Coffee has found itself the unlikely lightning rod of the hospitality sector this week, with one café, Queens of Mayfair, introducing what it claims is the UK’s most expensive cup of coffee, and Pret a Manger launching what must be the cheapest.
Queens has put a price of £50 on their fairtrade Ethiopian “cup of excellence”. Meanwhile at Pret their £20 a month subscription for up to five coffees a day works out at less than 15p a cup if you really go for it.
Cue lots of discussion about the price of coffee. “Ridiculous, no coffee can be worth £50,” say some. “Of course it can, it’s about rarity and quality, same a fine wine,” say others. (I’m firmly with the former, by the way. The fine wine comparison is entirely specious.)
Similarly, the Pret offer “just shows how much coffee shops were ripping us off before”, say the critics.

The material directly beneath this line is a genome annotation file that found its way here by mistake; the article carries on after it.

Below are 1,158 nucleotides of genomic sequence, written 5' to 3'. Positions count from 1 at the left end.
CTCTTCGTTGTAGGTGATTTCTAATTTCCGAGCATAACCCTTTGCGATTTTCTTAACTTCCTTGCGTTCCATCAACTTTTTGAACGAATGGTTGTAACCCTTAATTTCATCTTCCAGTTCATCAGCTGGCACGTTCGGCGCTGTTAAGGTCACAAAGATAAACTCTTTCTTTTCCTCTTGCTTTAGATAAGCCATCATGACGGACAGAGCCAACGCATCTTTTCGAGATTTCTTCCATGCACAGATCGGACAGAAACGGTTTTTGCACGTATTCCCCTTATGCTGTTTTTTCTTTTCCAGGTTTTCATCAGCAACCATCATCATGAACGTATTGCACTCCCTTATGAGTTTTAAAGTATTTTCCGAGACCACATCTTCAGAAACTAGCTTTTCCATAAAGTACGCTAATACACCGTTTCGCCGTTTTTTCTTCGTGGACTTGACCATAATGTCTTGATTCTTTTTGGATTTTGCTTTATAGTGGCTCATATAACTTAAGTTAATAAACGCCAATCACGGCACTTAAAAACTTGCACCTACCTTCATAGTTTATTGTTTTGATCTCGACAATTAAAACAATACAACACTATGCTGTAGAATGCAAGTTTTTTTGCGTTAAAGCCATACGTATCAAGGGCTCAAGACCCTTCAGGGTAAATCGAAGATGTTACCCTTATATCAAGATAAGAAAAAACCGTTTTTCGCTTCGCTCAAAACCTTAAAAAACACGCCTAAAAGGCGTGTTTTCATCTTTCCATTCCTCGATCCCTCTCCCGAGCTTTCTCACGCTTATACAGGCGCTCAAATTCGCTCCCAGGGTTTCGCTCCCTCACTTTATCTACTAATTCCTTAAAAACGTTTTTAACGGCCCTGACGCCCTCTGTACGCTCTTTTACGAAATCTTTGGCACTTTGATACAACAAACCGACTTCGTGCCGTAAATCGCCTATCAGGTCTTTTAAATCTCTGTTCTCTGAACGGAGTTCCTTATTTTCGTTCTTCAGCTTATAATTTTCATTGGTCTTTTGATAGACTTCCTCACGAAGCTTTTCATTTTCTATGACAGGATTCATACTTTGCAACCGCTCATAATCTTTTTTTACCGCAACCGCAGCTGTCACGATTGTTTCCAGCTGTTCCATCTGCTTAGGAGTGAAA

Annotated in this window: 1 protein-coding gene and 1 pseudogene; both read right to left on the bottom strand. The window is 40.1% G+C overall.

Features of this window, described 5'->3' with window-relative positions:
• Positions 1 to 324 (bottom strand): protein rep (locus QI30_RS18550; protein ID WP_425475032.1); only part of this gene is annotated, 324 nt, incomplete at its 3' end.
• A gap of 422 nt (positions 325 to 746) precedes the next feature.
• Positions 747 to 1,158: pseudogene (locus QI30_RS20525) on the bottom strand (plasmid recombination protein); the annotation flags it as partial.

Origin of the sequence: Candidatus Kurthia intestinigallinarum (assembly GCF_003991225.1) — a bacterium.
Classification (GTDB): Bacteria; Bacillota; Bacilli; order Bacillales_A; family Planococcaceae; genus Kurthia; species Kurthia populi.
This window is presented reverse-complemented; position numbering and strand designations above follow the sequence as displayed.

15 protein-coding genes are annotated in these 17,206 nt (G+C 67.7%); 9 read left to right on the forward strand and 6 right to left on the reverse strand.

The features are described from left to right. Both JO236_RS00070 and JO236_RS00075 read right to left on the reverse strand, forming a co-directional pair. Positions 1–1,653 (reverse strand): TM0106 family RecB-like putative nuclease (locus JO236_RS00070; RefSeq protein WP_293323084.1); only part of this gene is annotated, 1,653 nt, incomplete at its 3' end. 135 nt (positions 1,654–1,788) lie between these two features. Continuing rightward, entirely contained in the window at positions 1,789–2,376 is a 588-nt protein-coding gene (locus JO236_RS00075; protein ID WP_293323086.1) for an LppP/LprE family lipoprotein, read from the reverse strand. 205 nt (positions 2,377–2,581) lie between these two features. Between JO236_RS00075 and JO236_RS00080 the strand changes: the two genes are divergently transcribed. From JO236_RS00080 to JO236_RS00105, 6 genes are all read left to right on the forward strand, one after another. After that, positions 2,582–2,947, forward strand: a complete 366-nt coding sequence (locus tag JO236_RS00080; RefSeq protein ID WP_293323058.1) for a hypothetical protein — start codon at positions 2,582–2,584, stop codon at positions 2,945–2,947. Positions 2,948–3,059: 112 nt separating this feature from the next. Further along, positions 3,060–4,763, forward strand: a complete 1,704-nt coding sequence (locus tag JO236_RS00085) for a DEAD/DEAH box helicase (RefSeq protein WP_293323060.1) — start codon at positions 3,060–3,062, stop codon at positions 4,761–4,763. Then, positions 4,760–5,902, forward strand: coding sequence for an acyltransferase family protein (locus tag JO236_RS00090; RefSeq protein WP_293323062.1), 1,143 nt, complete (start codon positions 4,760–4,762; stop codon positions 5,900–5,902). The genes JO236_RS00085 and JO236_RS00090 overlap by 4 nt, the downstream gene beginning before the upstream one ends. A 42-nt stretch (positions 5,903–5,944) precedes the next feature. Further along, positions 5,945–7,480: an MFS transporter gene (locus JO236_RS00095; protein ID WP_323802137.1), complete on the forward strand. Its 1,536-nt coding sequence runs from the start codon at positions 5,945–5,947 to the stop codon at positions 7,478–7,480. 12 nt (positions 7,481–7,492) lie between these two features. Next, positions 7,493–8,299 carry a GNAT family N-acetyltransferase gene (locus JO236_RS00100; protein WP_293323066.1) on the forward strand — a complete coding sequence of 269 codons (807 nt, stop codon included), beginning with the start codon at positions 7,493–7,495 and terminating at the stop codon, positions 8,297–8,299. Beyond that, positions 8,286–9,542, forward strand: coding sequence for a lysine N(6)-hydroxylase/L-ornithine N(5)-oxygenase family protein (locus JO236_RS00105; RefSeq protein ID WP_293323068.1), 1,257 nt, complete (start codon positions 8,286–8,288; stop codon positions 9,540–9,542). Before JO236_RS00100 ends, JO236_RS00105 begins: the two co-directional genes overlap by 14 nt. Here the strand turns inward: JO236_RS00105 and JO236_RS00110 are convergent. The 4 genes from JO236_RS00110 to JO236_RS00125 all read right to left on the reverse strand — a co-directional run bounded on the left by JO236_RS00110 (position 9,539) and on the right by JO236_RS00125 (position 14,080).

All comments miss the point, though. None of this has anything to do with the price of coffee. It’s about publicity.
The Queens coffee is a stunt plain and simple, a neat way to draw attention to a newly opened café. If I were passing, I might pop in. Not for the £50er, mind, but well done them. When was the last time you saw an independent coffee shop make headlines?
Pret’s offer, on the other hand, is a classic loss-leader in an attempt to improve footfall. Personally I’m not sure it will work. The only people I know using it are students who have, predictably, worked out how to share the subscription amongst friends and are unlikely to upsold a salmon buddah bowl while they are there. The risk is that the scheme has cheapened the image of their coffee, which I’ve always thought to be pretty decent.
So the moral of the story is to be careful when you use price as a PR tool. It might seem best these days to go low, but sometimes it’s better to aim very, very high.